We believe this approach may be employed in other parts of the North as well. We are already working closely together, and the fact that we are meeting here is another proof to this. We already have 20 Norwegian companies actively operating here in Murmansk and the Murmansk Region in many industries; some are also active suppliers in the oil and gas industries. They can now see new opportunities. We must continue fostering cooperation. Our foreign minister will open a Norwegian Consulate tomorrow in Arkhangelsk which shows that we are developing our cooperation here in the North.
We hope that in the coming months, in fall of this year, we will be able to sign an agreement on special provisions for people living by the border to be able to cross the border without any problems.
The treaty that was signed here must now be ratified and we hope that the ratification will take place in the near future.
We on the Norwegian side intend to do everything to ensure that the treaty is ratified by our parliament before the end of the year. I am very happy that we have been able to sign the treaty so quickly, given that we only came to a consensus on it in April. But this treaty is not the end of our work, rather the beginning of new cooperation between Norway and Russia. It opens a new era in the relations between our two nations, and it is a very important treaty for Russia, for Norway, and for cooperation between our countries. Thank you.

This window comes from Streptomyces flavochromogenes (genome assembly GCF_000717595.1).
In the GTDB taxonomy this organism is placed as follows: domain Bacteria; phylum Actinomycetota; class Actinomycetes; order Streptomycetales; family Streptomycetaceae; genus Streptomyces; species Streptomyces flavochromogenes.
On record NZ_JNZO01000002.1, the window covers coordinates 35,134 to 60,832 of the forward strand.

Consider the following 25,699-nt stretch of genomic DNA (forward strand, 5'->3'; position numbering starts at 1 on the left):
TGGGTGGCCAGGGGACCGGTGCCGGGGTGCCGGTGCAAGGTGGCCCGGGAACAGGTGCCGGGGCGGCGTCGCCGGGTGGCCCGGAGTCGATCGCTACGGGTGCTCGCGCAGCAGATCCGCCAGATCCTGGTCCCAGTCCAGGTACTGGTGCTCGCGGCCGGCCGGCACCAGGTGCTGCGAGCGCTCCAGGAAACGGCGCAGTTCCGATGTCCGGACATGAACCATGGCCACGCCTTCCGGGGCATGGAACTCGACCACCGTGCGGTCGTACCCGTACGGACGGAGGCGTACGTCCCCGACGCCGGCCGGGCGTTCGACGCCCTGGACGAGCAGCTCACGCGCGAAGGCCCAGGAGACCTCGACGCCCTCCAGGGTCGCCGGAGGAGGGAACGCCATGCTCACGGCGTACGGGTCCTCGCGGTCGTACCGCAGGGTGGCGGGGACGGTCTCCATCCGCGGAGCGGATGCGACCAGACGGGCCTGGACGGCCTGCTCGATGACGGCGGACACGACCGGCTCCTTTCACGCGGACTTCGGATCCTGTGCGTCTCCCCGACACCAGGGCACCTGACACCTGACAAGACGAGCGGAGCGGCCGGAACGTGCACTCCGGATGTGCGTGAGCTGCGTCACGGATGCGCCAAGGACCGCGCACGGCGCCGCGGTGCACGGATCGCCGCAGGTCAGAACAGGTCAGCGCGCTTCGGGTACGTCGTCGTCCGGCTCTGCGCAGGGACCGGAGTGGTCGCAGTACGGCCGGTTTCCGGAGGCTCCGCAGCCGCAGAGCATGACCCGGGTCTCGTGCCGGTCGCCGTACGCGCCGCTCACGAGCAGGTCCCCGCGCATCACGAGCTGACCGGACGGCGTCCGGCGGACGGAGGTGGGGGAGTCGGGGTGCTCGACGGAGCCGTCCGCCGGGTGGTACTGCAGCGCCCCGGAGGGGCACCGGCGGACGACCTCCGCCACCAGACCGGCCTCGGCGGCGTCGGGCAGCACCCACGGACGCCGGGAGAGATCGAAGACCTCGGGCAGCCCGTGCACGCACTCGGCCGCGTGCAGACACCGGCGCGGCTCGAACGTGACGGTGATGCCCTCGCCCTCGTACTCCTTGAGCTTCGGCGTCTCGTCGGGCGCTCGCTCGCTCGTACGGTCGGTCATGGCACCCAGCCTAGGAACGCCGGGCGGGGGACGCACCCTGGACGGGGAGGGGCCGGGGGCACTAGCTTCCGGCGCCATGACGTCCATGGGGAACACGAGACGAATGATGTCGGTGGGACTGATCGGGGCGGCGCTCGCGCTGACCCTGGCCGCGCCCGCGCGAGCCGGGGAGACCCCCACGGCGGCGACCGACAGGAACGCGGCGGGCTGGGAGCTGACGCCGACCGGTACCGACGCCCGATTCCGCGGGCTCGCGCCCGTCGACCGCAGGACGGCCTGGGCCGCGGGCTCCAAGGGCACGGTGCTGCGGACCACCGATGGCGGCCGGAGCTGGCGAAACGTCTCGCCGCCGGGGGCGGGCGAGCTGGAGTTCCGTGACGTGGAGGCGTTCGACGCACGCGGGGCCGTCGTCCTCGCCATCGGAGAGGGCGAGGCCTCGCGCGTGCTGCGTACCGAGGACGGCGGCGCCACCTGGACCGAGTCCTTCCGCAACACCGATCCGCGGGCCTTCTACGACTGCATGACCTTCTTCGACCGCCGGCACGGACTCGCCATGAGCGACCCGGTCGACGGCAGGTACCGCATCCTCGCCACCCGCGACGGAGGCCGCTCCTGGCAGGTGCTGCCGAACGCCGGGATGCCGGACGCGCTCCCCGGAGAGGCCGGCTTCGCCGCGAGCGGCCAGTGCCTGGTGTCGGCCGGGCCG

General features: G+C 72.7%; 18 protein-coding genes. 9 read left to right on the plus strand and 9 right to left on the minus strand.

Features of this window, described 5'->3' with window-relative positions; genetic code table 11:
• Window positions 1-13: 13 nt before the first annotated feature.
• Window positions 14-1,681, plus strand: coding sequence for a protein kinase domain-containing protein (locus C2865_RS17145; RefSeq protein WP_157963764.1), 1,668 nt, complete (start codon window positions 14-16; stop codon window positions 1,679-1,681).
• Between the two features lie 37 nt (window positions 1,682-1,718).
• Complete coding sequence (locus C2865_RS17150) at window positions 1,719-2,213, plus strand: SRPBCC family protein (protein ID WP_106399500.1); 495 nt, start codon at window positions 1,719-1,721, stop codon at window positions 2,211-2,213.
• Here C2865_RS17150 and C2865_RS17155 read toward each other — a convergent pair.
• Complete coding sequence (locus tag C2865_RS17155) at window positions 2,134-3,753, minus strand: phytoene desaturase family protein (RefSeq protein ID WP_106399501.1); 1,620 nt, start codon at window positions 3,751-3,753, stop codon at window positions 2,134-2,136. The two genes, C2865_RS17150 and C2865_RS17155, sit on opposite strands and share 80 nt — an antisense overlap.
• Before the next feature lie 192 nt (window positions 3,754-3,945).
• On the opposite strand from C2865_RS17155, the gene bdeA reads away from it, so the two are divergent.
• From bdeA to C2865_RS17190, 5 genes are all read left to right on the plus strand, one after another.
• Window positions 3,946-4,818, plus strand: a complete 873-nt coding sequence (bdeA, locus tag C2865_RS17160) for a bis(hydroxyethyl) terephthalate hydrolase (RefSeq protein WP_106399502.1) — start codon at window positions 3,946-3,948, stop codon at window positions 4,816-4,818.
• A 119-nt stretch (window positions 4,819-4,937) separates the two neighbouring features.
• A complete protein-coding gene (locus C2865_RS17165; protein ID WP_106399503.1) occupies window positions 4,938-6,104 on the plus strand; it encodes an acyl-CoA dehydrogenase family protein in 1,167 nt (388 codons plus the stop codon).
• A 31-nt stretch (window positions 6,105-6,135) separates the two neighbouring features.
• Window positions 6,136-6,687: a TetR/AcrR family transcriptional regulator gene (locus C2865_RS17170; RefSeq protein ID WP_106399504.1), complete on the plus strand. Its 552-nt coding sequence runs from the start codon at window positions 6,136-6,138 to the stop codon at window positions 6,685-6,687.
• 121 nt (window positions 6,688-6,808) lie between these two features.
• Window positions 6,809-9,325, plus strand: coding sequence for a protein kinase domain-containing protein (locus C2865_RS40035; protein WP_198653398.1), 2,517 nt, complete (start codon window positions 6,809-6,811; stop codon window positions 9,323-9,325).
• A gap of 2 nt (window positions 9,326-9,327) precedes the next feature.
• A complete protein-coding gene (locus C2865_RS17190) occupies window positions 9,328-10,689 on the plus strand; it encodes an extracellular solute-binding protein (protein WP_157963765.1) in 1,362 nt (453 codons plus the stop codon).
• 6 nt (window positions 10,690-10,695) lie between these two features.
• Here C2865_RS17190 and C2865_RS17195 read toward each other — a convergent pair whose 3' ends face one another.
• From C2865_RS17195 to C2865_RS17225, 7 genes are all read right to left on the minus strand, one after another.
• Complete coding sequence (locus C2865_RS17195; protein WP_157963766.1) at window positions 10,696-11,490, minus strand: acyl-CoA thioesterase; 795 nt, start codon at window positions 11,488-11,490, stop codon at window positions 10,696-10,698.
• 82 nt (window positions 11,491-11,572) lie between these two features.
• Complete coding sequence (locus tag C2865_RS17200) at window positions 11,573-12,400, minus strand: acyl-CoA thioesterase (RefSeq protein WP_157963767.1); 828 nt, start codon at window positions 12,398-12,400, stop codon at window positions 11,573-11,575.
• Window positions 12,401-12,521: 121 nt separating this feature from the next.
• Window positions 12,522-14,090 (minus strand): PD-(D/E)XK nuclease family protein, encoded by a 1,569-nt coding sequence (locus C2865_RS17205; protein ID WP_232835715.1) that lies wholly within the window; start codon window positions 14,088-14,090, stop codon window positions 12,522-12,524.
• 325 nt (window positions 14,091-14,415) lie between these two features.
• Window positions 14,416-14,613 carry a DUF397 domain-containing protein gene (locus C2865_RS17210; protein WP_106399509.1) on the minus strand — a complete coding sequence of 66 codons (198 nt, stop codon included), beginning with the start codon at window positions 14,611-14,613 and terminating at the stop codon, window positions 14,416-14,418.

REMARK: Mr President, happy birthday.
DMITRY MEDVEDEV: Thank you.
QUESTION: This treaty is a good present for you.
My question is as follows: two years ago, Alexander Medvedev of Gazprom, whom you know well, shared the idea in our studio to advance the Shtokman project by inviting Norwegian technologies and capital further to the east, to Yamal peninsula. Do you believe that this new page in bilateral relations opens prospects for ideas of this kind? Do you like this idea?
DMITRY MEDVEDEV: I appreciate your congratulations.
I will begin by specifically noting that I know Mr Medvedev you referred to very well. He is not a relative of mine, but he and I are well-acquainted through our work in Gazprom.
He is a professional, although he does not only promote gas cooperation, but national ice hockey as well [as President of Kontinental Hockey League], and seems to be good at both. I nevertheless believe he has a good knowledge of gas industry.
As far as Norwegian technologies in Yamal peninsula are concerned, we would indeed like for our Norwegian friends to use their best ideas and know-how for modernising, specifically, Russia’s gas and petrochemical facilities. We are already negotiating Yamal operations, so I certainly hope that this cooperation has good prospects.
QUESTION: Thank you very much. First, please let me congratulate you on the signing of the treaty.
DMITRY MEDVEDEV: Thank you.
QUESTION: You, Mr Medvedev, and you, Mr Prime Minister, underlined its significance and its importance, but I would like to know how this treaty will influence such key areas of our cooperation as fisheries and energy. You already said a few words about cooperation in energy, but perhaps you could be more specific about when you will begin the shelf exploration and whether you discussed launching a joint venture?
This question is for Mr Prime Minister and Mr President.
DMITRY MEDVEDEV: Let me start answering this question.